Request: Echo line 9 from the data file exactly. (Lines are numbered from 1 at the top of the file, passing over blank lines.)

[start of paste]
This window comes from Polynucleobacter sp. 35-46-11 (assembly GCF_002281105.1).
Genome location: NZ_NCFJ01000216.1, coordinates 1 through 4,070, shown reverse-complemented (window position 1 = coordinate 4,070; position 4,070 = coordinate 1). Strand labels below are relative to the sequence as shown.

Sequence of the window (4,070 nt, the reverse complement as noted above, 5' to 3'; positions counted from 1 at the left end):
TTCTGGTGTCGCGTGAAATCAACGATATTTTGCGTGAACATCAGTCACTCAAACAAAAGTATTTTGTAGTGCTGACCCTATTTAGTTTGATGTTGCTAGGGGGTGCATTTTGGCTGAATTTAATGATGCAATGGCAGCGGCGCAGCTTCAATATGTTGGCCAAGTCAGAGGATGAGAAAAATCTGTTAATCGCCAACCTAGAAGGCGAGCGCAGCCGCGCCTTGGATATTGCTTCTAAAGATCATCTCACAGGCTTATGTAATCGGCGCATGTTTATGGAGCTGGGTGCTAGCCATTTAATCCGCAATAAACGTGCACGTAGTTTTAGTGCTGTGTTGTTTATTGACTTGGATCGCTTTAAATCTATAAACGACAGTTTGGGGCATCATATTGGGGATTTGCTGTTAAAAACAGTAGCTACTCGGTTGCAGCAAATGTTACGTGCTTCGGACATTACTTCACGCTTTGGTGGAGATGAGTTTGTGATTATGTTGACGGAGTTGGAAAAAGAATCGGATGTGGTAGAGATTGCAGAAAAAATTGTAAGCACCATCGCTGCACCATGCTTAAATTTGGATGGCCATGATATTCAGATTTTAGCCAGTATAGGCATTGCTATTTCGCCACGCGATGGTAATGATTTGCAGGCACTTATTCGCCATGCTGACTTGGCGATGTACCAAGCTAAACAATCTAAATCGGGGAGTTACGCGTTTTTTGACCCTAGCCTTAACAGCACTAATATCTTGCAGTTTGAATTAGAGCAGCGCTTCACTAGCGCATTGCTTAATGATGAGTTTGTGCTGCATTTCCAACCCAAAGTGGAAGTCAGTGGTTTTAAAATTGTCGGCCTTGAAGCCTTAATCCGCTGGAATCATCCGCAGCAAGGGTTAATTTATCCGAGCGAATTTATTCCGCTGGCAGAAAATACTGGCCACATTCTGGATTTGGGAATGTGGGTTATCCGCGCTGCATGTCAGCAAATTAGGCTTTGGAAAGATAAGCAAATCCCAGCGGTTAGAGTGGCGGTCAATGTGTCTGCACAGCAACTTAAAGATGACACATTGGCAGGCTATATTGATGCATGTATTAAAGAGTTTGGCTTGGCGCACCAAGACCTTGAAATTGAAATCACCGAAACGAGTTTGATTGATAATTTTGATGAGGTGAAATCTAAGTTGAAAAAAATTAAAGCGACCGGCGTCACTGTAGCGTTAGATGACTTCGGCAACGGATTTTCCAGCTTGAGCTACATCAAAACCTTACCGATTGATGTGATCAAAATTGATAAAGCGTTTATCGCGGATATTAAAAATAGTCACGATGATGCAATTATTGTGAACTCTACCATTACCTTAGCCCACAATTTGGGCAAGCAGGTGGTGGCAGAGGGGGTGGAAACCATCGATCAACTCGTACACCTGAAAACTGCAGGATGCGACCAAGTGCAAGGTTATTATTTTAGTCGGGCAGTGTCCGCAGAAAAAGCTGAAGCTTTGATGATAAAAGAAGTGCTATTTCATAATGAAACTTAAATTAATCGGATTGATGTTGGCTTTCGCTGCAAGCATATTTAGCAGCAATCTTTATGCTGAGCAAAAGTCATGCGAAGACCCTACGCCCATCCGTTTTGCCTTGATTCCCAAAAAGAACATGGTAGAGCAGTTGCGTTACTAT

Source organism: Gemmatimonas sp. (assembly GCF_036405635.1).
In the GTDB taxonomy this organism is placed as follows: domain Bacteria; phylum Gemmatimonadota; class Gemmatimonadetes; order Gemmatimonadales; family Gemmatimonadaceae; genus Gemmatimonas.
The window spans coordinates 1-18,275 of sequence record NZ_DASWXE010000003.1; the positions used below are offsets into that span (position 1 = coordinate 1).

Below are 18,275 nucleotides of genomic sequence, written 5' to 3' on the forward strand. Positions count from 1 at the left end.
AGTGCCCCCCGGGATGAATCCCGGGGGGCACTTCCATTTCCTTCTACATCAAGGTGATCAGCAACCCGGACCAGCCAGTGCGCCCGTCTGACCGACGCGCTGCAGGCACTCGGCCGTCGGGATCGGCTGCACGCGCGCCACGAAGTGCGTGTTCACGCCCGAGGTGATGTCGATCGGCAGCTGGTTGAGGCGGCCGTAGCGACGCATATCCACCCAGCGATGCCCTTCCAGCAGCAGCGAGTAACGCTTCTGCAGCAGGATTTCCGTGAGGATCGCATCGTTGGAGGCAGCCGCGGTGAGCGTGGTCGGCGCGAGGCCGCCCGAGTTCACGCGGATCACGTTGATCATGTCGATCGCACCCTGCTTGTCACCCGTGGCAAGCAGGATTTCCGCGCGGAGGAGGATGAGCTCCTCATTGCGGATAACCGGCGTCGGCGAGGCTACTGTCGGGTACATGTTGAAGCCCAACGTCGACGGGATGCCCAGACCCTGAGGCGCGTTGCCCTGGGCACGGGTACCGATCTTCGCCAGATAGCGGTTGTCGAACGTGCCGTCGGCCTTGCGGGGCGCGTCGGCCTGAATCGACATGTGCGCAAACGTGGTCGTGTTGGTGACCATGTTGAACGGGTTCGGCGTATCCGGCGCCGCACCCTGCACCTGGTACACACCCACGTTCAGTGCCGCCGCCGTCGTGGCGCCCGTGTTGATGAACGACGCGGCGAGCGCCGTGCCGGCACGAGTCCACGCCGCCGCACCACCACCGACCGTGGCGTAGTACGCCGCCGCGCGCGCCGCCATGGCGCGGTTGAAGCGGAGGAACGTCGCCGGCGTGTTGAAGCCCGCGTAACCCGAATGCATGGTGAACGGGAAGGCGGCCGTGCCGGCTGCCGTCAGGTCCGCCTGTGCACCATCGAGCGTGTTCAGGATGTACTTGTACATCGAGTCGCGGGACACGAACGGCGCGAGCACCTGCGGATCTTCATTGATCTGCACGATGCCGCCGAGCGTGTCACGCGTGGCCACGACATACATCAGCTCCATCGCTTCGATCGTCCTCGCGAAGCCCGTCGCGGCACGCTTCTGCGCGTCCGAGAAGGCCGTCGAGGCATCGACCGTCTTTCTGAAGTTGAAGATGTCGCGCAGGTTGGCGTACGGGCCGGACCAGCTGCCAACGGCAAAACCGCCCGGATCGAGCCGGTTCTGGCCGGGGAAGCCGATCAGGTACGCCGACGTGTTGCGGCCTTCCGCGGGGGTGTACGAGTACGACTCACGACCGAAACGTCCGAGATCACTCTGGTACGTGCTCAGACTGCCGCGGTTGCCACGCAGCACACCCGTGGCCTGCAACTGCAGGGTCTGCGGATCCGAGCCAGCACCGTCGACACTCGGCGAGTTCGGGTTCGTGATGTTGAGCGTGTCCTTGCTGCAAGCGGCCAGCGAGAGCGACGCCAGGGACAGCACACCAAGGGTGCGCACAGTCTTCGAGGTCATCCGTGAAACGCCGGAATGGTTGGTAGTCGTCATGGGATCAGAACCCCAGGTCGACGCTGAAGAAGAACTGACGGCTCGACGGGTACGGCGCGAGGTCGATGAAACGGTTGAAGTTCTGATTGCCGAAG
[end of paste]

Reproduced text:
AGTGCCCCCCGGGATGAATCCCGGGGGGCACTTCCATTTCCTTCTACATCAAGGTGATCAGCAACCCGGACCAGCCAGTGCGCCCGTCTGACCGACGCGCTGCAGGCACTCGGCCGTCGGGATCGGCTGCACGCGCGCCACGAAGTGCGTGTTCACGCCCGAGGTGATGTCGATCGGCAGCTGGTTGAGGCGGCCGTAGCGACGCATATCCACCCAGCGATGCCCTTCCAGCAGCAGCGAGTAACGCTTCTGCAGCAGGATTTCCGTGAGGATCGCATCGTTGGAGGCAGCCGCGGTGAGCGTGGTCGGCGCGAGGCCGCCCGAGTTCACGCGGATCACGTTGATCATGTCGATCGCACCCTGCTTGTCACCCGTGGCAAGCAGGATTTCCGCGCGGAGGAGGATGAGCTCCTCATTGCGGATAACCGGCGTCGGCGAGGCTACTGTCGGGTACATGTTGAAGCCCAACGTCGACGGGATGCCCAGACCCTGAGGCGCGTTGCCCTGGGCACGGGTACCGATCTTCGCCAGATAGCGGTTGTCGAACGTGCCGTCGGCCTTGCGGGGCGCGTCGGCCTGAATCGACATGTGCGCAAACGTGGTCGTGTTGGTGACCATGTTGAACGGGTTCGGCGTATCCGGCGCCGCACCCTGCACCTGGTACACACCCACGTTCAGTGCCGCCGCCGTCGTGGCGCCCGTGTTGATGAACGACGCGGCGAGCGCCGTGCCGGCACGAGTCCACGCCGCCGCACCACCACCGACCGTGGCGTAGTACGCCGCCGCGCGCGCCGCCATGGCGCGGTTGAAGCGGAGGAACGTCGCCGGCGTGTTGAAGCCCGCGTAACCCGAATGCATGGTGAACGGGAAGGCGGCCGTGCCGGCTGCCGTCAGGTCCGCCTGTGCACCATCGAGCGTGTTCAGGATGTACTTGTACATCGAGTCGCGGGACACGAACGGCGCGAGCACCTGCGGATCTTCATTGATCTGCACGATGCCGCCGAGCGTGTCACGCGTGGCCACGACATACATCAGCTCCATCGCTTCGATCGTCCTCGCGAAGCCCGTCGCGGCACGCTTCTGCGCGTCCGAGAAGGCCGTCGAGGCATCGACCGTCTTTCTGAAGTTGAAGATGTCGCGCAGGTTGGCGTACGGGCCGGACCAGCTGCCAACGGCAAAACCGCCCGGATCGAGCCGGTTCTGGCCGGGGAAGCCGATCAGGTACGCCGACGTGTTGCGGCCTTCCGCGGGGGTGTACGAGTACGACTCACGACCGAAACGTCCGAGATCACTCTGGTACGTGCTCAGACTGCCGCGGTTGCCACGCAGCACACCCGTGGCCTGCAACTGCAGGGTCTGCGGATCCGAGCCAGCACCGTCGACACTCGGCGAGTTCGGGTTCGTGATGTTGAGCGTGTCCTTGCTGCAAGCGGCCAGCGAGAGCGACGCCAGGGACAGCACACCAAGGGTGCGCACAGTCTTCGAGGTCATCCGTGAAACGCCGGAATGGTTGGTAGTCGTCATGGGATCAGAACCCCAGGTCGACGCTGAAGAAGAACTGACGGCTCGACGGGTACGGCGCGAGGTCGATGAAACGGTTGAAGTTCTGATTGCCGAAG